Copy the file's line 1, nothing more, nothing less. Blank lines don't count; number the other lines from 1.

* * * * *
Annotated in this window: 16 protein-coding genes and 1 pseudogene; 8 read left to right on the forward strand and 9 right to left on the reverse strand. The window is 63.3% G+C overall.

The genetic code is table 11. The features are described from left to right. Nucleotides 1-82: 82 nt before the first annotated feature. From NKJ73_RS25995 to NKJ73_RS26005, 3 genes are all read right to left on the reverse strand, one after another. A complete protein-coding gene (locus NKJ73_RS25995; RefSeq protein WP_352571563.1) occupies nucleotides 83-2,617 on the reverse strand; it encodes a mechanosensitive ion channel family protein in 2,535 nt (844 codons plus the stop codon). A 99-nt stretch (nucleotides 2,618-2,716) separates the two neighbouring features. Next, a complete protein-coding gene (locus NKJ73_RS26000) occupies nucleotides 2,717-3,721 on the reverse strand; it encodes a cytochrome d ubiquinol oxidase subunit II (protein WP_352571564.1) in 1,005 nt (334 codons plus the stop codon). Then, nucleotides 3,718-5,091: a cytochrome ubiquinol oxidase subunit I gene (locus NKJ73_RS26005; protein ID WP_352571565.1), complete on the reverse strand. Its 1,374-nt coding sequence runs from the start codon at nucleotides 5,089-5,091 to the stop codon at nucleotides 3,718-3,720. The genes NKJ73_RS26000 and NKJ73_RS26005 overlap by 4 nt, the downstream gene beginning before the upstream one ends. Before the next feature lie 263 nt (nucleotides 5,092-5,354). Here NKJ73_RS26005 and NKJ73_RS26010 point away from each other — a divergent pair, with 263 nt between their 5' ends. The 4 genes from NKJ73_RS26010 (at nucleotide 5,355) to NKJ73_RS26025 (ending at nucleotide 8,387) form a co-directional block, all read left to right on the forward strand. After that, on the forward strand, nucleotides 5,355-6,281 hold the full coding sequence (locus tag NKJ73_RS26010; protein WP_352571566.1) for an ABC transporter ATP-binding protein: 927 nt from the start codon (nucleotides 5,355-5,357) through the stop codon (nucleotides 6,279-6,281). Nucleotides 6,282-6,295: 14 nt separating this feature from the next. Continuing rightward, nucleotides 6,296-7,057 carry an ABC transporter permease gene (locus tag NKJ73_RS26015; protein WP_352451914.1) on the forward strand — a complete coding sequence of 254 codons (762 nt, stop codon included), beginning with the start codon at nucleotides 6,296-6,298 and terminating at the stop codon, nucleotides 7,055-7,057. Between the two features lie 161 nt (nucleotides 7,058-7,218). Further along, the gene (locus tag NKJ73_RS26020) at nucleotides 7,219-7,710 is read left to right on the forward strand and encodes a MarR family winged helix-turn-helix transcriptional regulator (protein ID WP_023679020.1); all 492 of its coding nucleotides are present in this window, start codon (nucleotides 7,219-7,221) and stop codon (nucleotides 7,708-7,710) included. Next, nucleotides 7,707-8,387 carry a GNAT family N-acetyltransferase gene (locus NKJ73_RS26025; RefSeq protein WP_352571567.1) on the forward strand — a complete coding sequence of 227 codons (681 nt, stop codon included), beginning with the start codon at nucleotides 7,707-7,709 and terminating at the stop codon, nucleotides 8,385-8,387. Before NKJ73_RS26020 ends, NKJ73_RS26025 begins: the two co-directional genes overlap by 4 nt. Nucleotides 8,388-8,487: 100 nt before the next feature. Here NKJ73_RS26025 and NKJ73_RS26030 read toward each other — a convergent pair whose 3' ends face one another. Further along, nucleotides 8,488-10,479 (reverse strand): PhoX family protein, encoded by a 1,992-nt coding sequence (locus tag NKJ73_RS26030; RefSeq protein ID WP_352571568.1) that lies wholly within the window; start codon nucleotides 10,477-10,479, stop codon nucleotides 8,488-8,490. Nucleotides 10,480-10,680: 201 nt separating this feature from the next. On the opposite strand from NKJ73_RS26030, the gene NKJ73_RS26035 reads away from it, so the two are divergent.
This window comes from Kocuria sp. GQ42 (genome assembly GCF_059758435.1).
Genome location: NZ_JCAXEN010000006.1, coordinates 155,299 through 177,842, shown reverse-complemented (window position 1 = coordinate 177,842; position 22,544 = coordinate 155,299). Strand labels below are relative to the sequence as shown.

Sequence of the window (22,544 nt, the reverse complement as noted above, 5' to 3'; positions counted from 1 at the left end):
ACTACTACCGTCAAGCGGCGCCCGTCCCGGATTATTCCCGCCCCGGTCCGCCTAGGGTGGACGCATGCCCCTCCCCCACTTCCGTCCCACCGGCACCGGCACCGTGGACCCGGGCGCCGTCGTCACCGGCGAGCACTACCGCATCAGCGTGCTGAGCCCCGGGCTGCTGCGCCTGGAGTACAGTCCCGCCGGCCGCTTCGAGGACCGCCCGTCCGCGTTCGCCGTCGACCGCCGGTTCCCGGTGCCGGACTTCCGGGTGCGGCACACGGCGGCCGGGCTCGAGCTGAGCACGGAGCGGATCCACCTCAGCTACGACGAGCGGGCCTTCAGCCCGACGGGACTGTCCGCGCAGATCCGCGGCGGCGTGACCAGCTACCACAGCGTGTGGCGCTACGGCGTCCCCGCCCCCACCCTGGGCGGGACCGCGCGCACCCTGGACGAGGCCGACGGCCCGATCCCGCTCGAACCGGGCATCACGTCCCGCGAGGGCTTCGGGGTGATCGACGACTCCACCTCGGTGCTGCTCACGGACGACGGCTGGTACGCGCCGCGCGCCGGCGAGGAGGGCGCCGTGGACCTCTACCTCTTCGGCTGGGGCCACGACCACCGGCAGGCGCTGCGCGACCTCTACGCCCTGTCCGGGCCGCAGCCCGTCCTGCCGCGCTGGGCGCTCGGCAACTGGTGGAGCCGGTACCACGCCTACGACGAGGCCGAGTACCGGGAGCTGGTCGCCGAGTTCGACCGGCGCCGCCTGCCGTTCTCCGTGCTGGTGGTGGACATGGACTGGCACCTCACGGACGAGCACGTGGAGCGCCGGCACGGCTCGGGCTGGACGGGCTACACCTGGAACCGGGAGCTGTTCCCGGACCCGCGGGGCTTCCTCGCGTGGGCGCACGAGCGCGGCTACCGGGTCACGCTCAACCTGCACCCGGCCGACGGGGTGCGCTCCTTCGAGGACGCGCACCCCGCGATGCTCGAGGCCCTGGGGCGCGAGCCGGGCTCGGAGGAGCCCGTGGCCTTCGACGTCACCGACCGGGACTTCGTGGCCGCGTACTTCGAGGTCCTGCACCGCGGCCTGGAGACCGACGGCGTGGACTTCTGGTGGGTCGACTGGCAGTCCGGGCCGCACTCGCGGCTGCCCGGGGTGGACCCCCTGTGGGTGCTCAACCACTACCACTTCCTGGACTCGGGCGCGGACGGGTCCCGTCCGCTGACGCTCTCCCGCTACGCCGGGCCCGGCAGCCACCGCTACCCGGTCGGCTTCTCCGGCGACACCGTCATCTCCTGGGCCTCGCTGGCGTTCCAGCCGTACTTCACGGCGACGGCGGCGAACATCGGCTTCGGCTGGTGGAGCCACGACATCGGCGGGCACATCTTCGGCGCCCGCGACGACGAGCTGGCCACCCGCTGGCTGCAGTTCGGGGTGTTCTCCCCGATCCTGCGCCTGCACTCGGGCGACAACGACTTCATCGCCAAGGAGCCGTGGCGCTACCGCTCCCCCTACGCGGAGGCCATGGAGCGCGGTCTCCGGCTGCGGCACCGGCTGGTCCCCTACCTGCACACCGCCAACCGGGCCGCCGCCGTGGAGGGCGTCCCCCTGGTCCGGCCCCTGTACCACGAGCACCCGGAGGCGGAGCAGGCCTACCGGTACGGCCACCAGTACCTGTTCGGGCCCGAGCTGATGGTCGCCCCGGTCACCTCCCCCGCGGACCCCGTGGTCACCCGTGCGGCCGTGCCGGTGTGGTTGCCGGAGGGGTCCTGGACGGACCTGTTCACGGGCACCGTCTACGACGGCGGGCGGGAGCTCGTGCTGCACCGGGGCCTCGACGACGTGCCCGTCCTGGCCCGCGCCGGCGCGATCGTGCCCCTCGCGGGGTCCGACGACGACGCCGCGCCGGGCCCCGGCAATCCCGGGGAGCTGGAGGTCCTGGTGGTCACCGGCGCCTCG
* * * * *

Annotated in this window: 16 protein-coding genes and 1 pseudogene; 8 read left to right on the forward strand and 9 right to left on the reverse strand. The window is 63.3% G+C overall.